When Love Calls Us To The Things Of This World …
I’ve been running on empty for most of the past year, so I was not reluctant to let 2016 go. After all those years away in Florida, I had been able to return to my home in Jamestown and spend a year there. I’ve written about it every week for The Post-Journal column Upstate Muse. It’s been a great pleasure to do so. Though I planned on staying a long time, fate has intervened, and I’ve been called away from Chautauqua. Life takes us in unexpected directions. “Love calls us to the things of this world,” says poet Richard Wilbur.
My readers know my daughter-in-law Jean passed away unexpectedly last March at the age of 45 from pulmonary hypertension, leaving five children, two of them under the age of 7. My son Brennan struggled this year finding his way in a new land as a single parent. He found a blessedly fine nanny who tended the youngest two, little Brennan and Cassidy, well for the past months. Now that nanny has sold her house and is moving away. My son turned to me to be caretaker of the children.
And so I am here in a new year and a new world of child care and housekeeping at the age of 67. I am living in New Jersey, and it looks like I will be here for some time. I must say farewell to my readers and to The Post-Journal, but I will always look back on my weekly columns as a connection with my home, my friends, and my past. One day I may get a chance to return to Jamestown and the column if circumstances permit, but I am glad I got to write about my family, incomparable Chautauqua County and what it means to grow up there and to live there.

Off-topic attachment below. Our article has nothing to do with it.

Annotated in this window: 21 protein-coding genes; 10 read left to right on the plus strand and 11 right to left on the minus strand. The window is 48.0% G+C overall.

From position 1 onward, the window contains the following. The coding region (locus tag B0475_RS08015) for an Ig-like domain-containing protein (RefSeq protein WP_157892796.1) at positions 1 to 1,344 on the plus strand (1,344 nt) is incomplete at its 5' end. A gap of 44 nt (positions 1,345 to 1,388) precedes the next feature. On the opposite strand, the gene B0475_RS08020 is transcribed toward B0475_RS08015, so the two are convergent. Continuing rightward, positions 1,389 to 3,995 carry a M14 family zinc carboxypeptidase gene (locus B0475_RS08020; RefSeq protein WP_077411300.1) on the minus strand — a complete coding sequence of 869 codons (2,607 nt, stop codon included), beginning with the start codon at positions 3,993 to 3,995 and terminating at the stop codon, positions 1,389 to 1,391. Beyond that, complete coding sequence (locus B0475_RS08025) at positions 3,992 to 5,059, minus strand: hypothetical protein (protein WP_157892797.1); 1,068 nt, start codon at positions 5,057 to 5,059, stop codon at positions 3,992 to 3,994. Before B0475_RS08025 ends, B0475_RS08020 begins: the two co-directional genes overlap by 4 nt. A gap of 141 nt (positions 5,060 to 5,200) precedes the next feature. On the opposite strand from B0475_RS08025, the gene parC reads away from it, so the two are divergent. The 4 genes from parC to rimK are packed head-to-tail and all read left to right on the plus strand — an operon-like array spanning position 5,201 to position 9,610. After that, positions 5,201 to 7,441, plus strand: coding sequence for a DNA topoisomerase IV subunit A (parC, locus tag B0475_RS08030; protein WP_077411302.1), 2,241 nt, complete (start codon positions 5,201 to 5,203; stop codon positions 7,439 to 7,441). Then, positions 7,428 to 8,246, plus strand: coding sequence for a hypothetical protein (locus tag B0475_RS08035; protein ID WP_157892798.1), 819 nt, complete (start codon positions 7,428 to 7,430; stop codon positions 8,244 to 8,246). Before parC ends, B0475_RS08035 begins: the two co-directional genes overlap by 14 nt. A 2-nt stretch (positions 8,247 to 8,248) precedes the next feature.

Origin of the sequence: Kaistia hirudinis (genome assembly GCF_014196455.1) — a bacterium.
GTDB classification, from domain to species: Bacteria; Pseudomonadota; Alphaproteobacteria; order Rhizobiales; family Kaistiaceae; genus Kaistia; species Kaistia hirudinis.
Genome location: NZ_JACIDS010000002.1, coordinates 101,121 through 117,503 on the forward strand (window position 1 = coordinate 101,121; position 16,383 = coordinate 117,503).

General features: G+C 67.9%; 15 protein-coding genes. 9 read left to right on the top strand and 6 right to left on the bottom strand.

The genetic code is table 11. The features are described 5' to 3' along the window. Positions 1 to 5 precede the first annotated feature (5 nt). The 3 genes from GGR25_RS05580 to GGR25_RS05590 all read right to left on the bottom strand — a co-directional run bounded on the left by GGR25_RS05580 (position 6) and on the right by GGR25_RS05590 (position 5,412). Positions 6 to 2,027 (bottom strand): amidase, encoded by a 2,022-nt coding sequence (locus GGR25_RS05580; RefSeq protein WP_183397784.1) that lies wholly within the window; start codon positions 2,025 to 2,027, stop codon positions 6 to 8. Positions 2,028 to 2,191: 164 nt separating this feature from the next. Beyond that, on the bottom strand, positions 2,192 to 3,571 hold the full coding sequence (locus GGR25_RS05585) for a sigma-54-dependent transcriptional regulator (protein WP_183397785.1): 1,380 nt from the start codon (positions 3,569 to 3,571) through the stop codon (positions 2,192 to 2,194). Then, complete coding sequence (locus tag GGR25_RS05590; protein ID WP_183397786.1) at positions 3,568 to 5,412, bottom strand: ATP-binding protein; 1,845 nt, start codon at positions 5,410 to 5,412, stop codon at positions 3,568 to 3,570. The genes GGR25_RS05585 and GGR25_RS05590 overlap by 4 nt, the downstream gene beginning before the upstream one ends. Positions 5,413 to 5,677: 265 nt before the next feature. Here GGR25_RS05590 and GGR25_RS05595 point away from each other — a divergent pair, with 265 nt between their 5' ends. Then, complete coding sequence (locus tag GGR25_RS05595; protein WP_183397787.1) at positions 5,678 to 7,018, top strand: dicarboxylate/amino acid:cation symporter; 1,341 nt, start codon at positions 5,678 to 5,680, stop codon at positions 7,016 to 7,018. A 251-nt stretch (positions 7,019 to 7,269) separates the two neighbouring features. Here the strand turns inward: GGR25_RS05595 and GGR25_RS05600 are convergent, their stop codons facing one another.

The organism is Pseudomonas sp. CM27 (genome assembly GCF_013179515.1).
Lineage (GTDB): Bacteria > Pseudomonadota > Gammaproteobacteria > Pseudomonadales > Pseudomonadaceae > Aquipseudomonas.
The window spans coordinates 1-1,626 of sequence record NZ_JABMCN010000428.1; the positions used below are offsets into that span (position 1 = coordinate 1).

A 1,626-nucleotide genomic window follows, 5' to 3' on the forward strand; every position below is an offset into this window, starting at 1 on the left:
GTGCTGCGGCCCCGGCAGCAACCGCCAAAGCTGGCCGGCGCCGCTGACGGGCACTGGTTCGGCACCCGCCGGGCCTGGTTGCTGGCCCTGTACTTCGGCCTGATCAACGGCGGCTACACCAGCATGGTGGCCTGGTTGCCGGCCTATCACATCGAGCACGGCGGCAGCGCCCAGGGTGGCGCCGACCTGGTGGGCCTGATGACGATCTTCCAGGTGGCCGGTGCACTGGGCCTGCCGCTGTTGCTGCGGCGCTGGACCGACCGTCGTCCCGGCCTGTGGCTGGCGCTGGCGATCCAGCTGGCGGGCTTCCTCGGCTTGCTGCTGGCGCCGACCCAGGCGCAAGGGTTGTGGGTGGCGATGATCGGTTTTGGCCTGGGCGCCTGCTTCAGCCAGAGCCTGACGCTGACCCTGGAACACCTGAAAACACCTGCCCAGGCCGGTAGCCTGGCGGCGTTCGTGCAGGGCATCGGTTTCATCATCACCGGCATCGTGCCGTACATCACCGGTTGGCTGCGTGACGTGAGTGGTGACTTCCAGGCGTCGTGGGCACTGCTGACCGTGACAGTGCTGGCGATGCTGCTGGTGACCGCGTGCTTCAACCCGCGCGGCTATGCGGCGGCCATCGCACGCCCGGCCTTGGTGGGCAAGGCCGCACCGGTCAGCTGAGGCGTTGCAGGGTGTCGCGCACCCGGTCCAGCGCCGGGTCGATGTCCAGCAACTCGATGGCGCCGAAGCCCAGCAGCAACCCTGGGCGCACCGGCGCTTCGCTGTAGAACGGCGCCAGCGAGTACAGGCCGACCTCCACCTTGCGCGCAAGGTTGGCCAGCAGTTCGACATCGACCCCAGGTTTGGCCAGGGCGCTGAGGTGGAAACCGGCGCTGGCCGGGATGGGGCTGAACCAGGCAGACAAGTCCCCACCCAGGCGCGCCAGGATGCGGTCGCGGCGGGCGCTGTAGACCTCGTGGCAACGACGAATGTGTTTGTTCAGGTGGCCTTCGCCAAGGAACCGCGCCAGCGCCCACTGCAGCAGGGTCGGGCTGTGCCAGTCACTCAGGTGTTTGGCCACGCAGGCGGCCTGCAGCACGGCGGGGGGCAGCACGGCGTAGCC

As for me, I assume my new duties with a heart full of joy. I’m up at six and dressed too, breathing in the salt air from the Atlantic eight miles east off the back deck as I let my dogs out for a morning run. The little ones get up shortly thereafter, and we spend an hour and a half conversing in the language of children. I pack the lunches. I drive Cassidy to preschool. I wait at the corner with Little B for his school bus.
Today Cassidy asked if she could wave to me out the classroom window as I got into my Jeep to leave, and I said yes, of course, honey. Outside I walked down the sidewalk to where her face looked eagerly out the window. She was shyly smiling, wearing the white faux fur sweater I bought her for Christmas. I waved and threw her three kisses just like my mother used to do as I walked to school from Ivy Street to Fletcher School when I myself was a child. I would stop at the corner and look back. Mother would be standing on the front steps waving and throw me three kisses until I rounded the corner. Such love nourishes and sustains us.
Outside the open window / The morning air is all awash with angels, Wilbur writes.
I’m smiling and waving, readers, family, friends. Thank you with all my heart. Be well.